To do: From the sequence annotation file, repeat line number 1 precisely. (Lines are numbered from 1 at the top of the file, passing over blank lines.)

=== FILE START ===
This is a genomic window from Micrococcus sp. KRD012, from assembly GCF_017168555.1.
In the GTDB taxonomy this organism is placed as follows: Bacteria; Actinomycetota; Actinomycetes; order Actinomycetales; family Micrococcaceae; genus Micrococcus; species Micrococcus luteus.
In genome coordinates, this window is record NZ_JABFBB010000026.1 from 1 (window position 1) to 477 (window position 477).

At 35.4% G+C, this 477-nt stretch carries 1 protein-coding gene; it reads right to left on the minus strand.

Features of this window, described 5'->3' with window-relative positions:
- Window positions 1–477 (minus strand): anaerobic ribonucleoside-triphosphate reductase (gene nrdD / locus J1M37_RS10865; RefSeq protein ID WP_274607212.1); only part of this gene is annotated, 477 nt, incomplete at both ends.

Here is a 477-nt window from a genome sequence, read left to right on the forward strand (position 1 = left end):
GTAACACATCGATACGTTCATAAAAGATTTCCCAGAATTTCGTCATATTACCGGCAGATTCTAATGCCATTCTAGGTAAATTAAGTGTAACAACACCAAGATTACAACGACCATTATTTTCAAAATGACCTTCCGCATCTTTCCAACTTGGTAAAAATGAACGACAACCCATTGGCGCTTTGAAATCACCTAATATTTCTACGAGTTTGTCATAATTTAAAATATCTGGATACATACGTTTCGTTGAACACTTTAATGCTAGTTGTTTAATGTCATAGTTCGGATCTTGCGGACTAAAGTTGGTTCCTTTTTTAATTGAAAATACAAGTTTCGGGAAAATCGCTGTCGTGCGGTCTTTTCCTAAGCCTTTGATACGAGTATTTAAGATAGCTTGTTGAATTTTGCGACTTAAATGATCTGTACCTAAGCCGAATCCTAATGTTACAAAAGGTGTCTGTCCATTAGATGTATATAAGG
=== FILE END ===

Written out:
This is a genomic window from Micrococcus sp. KRD012, from assembly GCF_017168555.1.